In his introduction to my 1992 film poster book, Graven Images, Stephen King succinctly observed that "If a movie is a dream, then a movie poster is a dream of a dream....and when we are talking about films of the fantastic and the posters that hype them, you can take that and raise it to the tenth power."
The films of horror, fantasy and science fiction which comprise the fantastic film genre date back to the very origins of the motion picture art form. In 1897 French pioneer film maker Georges Méliè made Le Château Hanté in which a devil is vanquished by a crucifix-wielding protagonist thereby establishing a horror/vampire movie tradition recently utilized once again in the forty million dollar opus directed by no less that Francis Ford Coppola. Interestingly enough, Méliè's ?? was a mere sixty-five feet of film in length and coincidentally conceived the same year an Englishman named Stoker published a novel called Dracula.
It was that same Méliè magic that first took man to the moon via his 1902 short, Le Voyage Dans La Lune, while across the Atlantic six year later the Selig Film Company became the first studio to filmatically introduce Dr.Jekyll to his monstrous alter ego, and it is really surprising to recall that Frankenstein's creation first saw the light of day in the same 1910 New York Edison laboratories which had previously given the world the light bulb.
Since those inauspicious beginnings the fantastic cinema has produced not only the biggest thrills and chills (and often thereby returning to their respective producers, the biggest bucks!), but some of the finest poster art ever created. Even fifty years ago no one would have believed, nor could have conceived, that these films would have a lifespan behond a few years let alone their accompanying promotional advertising. Who would care if they did? Two world wars did their worst to obliterate these delicate pieces of art, not so much by bombing and fire, but by the paper drives calling for their bundled sacrifice for the benefit of all mankind. These posters that survived were rescued from oblivion not by society's elite, but rather by the social misfits who recognized decades before those elitists, the beauty of the mishapen but misunderstood monsters, madmen, phantoms and fiends whose visages lured so many of us into the darkened realms of movie theatres in cities and small towns around the globe.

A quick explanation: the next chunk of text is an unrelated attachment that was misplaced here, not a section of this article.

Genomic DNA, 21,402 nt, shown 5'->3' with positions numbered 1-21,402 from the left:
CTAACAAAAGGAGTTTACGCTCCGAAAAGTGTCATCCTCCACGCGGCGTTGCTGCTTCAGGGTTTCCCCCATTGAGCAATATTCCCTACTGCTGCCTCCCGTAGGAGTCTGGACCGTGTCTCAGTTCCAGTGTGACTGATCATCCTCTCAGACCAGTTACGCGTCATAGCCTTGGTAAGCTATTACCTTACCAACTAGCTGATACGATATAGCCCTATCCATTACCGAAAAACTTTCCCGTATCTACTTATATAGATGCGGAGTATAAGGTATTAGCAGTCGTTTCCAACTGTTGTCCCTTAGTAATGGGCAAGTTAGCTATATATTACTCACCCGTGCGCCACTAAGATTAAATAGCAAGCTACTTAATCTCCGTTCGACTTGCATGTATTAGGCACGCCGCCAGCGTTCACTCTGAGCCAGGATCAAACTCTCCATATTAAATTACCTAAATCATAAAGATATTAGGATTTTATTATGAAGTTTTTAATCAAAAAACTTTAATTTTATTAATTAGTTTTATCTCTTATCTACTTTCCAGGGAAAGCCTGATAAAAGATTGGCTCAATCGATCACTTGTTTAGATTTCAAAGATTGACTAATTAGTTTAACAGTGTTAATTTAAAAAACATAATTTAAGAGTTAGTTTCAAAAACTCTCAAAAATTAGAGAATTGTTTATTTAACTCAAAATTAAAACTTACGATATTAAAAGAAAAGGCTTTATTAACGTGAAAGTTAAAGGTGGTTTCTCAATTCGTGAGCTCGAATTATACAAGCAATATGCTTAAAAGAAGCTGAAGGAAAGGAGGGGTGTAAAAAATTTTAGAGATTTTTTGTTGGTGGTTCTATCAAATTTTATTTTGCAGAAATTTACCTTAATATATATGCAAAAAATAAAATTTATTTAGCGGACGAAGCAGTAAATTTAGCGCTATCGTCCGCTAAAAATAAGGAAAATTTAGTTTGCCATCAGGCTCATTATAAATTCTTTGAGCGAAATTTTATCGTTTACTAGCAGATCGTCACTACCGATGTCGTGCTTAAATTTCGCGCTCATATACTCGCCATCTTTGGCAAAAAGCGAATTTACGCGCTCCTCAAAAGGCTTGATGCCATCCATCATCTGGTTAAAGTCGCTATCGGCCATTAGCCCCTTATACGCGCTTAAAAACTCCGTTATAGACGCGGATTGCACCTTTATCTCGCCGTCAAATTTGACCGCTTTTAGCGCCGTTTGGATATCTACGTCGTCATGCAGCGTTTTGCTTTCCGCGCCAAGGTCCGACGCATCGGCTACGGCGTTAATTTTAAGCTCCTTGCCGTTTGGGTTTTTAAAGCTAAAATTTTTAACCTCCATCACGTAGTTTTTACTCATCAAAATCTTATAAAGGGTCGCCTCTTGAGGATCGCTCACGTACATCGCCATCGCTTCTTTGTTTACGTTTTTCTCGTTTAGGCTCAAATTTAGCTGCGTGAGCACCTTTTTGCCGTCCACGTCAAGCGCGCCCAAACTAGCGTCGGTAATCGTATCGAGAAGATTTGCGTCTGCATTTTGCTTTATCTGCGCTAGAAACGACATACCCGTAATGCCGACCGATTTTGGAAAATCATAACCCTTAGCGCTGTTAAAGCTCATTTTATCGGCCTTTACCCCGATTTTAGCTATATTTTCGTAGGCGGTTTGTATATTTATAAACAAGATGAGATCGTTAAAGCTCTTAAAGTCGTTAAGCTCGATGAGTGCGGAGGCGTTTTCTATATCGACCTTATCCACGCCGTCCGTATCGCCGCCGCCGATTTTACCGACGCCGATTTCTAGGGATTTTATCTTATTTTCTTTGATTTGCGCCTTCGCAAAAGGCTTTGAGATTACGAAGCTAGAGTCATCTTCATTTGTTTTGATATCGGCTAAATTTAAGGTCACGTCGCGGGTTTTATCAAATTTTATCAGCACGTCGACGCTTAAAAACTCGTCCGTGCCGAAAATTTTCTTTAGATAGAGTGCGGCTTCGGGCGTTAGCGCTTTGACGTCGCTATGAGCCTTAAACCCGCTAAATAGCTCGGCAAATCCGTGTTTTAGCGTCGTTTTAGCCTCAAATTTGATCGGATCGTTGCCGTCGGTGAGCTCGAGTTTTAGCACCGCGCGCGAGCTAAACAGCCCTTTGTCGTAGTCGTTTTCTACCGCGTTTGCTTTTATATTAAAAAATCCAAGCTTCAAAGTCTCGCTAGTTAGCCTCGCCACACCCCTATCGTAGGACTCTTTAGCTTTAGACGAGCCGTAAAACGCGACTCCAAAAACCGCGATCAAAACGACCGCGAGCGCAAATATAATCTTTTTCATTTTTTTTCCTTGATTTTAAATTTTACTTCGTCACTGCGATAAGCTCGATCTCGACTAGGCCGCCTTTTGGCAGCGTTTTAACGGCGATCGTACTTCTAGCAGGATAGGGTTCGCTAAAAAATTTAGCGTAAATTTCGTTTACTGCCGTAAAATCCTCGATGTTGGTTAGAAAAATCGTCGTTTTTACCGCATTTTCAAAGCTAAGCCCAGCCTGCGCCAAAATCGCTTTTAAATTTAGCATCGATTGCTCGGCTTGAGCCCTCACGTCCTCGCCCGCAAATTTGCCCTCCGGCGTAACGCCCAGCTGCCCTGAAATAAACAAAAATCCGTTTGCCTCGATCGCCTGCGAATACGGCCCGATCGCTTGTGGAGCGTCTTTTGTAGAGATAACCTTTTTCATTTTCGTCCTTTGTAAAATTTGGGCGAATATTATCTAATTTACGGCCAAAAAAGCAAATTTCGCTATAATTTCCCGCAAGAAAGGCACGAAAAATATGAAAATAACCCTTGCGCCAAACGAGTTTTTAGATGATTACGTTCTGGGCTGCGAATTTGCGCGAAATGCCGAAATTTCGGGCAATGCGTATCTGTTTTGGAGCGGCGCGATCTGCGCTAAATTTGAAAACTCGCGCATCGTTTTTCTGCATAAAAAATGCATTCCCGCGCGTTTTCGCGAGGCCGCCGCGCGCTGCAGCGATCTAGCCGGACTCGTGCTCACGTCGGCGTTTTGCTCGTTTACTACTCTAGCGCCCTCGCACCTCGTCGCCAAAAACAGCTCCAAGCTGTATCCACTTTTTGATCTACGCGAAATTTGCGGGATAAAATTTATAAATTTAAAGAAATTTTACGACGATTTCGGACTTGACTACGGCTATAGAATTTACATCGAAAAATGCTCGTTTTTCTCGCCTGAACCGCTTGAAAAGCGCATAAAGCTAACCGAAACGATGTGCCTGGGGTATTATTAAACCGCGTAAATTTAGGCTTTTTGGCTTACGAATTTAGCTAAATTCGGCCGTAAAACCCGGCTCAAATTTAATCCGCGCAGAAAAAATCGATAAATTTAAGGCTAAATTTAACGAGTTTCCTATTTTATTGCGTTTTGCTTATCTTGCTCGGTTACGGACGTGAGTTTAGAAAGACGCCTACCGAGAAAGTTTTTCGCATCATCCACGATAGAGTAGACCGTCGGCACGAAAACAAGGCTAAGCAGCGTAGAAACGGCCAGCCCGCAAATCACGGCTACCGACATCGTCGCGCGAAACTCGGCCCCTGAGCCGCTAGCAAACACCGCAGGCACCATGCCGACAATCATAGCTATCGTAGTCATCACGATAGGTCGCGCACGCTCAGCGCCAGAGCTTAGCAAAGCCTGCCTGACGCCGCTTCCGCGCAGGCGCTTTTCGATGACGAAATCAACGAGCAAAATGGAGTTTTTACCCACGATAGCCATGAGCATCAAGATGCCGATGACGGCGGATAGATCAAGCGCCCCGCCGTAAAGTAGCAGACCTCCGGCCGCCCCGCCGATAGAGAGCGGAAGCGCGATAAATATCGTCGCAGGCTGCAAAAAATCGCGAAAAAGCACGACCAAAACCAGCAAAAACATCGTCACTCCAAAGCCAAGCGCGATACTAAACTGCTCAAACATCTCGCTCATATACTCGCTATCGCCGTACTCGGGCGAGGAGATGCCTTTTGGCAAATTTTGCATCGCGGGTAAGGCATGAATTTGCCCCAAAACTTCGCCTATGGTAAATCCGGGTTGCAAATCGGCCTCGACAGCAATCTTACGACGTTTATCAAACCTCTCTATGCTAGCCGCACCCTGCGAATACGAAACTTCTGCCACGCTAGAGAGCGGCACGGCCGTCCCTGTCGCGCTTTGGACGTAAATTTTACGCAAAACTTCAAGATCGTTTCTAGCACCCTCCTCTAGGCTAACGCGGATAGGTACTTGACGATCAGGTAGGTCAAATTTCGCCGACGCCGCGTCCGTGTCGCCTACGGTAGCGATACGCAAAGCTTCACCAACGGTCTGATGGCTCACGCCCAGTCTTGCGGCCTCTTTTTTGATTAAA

We "chosen few", hardly more than children, saved these precious, priceless artifacts from cellars and attics, silverfish, fire and flood, and were by our interests, outcasts of the fifties and sixties. Looked upon with disdain by our parents, ridiculed by our oh-so-cool peer groups we nevertheless persisted in collecting and watching as many of these fantastical movies as we could at any opportunity. For an hour or two these wondrous films would spirit our souls to alternative worlds where the forces of good invariably (at least, until recently) triumphed over the denizens of darkness. Or they might scare us to death with invasions by every conceivable type of 'thing' from 'out there'. Occassionally, some of these films would provide us with glimpses of a utopian future at a time when the words "duck and cover" fortelling a supposedly real atomic threat were a part of our schoolday life. Again, it was those marvelous posters which beckoned us to leave our worries or boredom behind at the doors of those epochs of our youth.
Today, we longtime collectors of posters and related film memorabilia rejoice in that what was once deemed unrespectable has gained the highest degree of respectability. Auctions worldwide hold these same posters in esteem and offer them to new generations who share the same love of film and art along with those child-misfits of decades past. If there is one line I continue to hear spoken, and a line I myself often uttered throughout my early collecting days of the sixties it is, "Gee, if only I was around collecting ten years ago when these posters were going for next to nothing". I heard this line from people bemoaning that a poster that had cost less than a dollar had climbed to three dollars just much as I later heard it from others who were conversing about posters climbing from hundreds to thousands of dollars.
Like the mad doctors portrayed by Lugosi, Karloff and Atwill, my friends deemed me insane when I bought the first poster to ever sell for a thousand dollars - a one-sheet of the 1931 Frankenstein. That purchase occured in the mid-seventies and accounted for a fifth of what I was making teaching that particular year. On my forty-sixth birthday, October 17, 1993, I witnessed one of four known existing copies of this same poster sell for $198,000 in a Hollywood auction, the same city where I had purchased it and where it originally sold to theatre managers for ten cents in 1931.
Author of Graven Images